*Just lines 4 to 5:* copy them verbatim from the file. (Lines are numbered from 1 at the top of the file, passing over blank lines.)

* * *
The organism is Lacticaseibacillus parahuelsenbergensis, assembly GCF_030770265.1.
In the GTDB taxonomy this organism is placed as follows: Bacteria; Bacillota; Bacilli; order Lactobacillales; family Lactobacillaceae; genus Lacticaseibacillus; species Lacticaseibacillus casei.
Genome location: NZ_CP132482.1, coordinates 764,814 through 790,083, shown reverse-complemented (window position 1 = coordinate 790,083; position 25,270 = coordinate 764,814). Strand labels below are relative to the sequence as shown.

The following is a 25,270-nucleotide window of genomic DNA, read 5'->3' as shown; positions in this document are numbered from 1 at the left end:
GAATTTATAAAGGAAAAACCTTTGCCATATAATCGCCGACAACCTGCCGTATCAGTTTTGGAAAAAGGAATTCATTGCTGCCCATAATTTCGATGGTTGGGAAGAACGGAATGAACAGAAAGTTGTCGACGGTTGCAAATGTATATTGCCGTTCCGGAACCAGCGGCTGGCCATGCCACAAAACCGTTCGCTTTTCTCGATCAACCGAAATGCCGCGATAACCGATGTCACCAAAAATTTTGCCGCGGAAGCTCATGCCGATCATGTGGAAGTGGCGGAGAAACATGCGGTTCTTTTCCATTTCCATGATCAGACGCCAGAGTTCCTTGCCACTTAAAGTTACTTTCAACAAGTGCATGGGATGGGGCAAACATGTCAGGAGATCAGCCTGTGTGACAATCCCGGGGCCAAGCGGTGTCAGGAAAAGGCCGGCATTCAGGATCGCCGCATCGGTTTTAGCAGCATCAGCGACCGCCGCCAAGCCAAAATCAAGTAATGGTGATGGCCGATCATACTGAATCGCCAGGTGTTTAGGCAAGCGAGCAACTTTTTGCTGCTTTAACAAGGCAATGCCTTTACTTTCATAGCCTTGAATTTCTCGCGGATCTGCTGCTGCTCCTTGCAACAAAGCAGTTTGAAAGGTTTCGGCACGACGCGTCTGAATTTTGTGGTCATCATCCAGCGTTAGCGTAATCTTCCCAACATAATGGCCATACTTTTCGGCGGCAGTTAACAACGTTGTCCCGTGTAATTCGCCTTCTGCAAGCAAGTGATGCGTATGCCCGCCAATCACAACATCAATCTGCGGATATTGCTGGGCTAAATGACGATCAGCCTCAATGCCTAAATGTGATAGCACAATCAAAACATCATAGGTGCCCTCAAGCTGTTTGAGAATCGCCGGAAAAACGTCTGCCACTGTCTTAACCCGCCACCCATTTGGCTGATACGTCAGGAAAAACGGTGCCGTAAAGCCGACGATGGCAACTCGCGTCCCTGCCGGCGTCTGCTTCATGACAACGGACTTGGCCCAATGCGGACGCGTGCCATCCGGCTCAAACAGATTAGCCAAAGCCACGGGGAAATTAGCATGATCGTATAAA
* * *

The following is a 25,270-nucleotide window of genomic DNA, read 5'->3' as shown; positions in this document are numbered from 1 at the left end:
GAATTTATAAAGGAAAAACCTTTGCCATATAATCGCCGACAACCTGCCGTATCAGTTTTGGAAAAAGGAATTCATTGCTGCCCATAATTTCGATGGTTGGGAAGAACGGAATGAACAGAAAGTTGTCGACGGTTGCAAATGTATATTGCCGTTCCGGAACCAGCGGCTGGCCATGCCACAAAACCGTTCGCTTTTCTCGATCAACCGAAATGCCGCGATAACCGATGTCACCAAAAATTTTGCCGCGGAAGCTCATGCCGATCATGTGGAAGTGGCGGAGAAACATGCGGTTCTTTTCCATTTCCATGATCAGACGCCAGAGTTCCTTGCCACTTAAAGTTACTTTCAACAAGTGCATGGGATGGGGCAAACATGTCAGGAGATCAGCCTGTGTGACAATCCCGGGGCCAAGCGGTGTCAGGAAAAGGCCGGCATTCAGGATCGCCGCATCGGTTTTAGCAGCATCAGCGACCGCCGCCAAGCCAAAATCAAGTAATGGTGATGGCCGATCATACTGAATCGCCAGGTGTTTAGGCAAGCGAGCAACTTTTTGCTGCTTTAACAAGGCAATGCCTTTACTTTCATAGCCTTGAATTTCTCGCGGATCTGCTGCTGCTCCTTGCAACAAAGCAGTTTGAAAGGTTTCGGCACGACGCGTCTGAATTTTGTGGTCATCATCCAGCGTTAGCGTAATCTTCCCAACATAATGGCCATACTTTTCGGCGGCAGTTAACAACGTTGTCCCGTGTAATTCGCCTTCTGCAAGCAAGTGATGCGTATGCCCGCCAATCACAACATCAATCTGCGGATATTGCTGGGCTAAATGACGATCAGCCTCAATGCCTAAATGTGATAGCACAATCAAAACATCATAGGTGCCCTCAAGCTGTTTGAGAATCGCCGGAAAAACGTCTGCCACTGTCTTAACCCGCCACCCATTTGGCTGATACGTCAGGAAAAACGGTGCCGTAAAGCCGACGATGGCAACTCGCGTCCCTGCCGGCGTCTGCTTCATGACAACGGACTTGGCCCAATGCGGACGCGTGCCATCCGGCTCAAACAGATTAGCCAAAGCCACGGGGAAATTAGCATGATCGTATAAA